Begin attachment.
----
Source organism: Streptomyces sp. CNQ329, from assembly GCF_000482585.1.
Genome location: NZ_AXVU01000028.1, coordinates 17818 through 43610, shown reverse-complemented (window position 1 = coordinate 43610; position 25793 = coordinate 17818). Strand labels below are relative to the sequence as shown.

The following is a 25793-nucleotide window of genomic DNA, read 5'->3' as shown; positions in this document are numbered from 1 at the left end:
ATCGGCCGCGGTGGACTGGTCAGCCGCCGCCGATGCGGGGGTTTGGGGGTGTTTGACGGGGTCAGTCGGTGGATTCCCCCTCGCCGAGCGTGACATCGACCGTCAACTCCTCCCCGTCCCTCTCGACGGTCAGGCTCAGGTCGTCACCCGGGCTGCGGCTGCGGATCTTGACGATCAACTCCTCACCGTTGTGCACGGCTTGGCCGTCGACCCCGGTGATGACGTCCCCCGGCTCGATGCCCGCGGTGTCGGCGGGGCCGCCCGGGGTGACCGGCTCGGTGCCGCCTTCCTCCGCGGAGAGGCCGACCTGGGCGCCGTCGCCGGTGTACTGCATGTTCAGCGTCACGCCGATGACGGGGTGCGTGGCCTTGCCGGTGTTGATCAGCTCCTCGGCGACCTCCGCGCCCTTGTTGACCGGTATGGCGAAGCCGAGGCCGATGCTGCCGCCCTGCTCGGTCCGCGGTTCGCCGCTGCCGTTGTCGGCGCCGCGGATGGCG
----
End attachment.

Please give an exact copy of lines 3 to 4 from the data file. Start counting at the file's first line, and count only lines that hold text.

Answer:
The following is a 25793-nucleotide window of genomic DNA, read 5'->3' as shown; positions in this document are numbered from 1 at the left end:
ATCGGCCGCGGTGGACTGGTCAGCCGCCGCCGATGCGGGGGTTTGGGGGTGTTTGACGGGGTCAGTCGGTGGATTCCCCCTCGCCGAGCGTGACATCGACCGTCAACTCCTCCCCGTCCCTCTCGACGGTCAGGCTCAGGTCGTCACCCGGGCTGCGGCTGCGGATCTTGACGATCAACTCCTCACCGTTGTGCACGGCTTGGCCGTCGACCCCGGTGATGACGTCCCCCGGCTCGATGCCCGCGGTGTCGGCGGGGCCGCCCGGGGTGACCGGCTCGGTGCCGCCTTCCTCCGCGGAGAGGCCGACCTGGGCGCCGTCGCCGGTGTACTGCATGTTCAGCGTCACGCCGATGACGGGGTGCGTGGCCTTGCCGGTGTTGATCAGCTCCTCGGCGACCTCCGCGCCCTTGTTGACCGGTATGGCGAAGCCGAGGCCGATGCTGCCGCCCTGCTCGGTCCGCGGTTCGCCGCTGCCGTTGTCGGCGCCGCGGATGGCG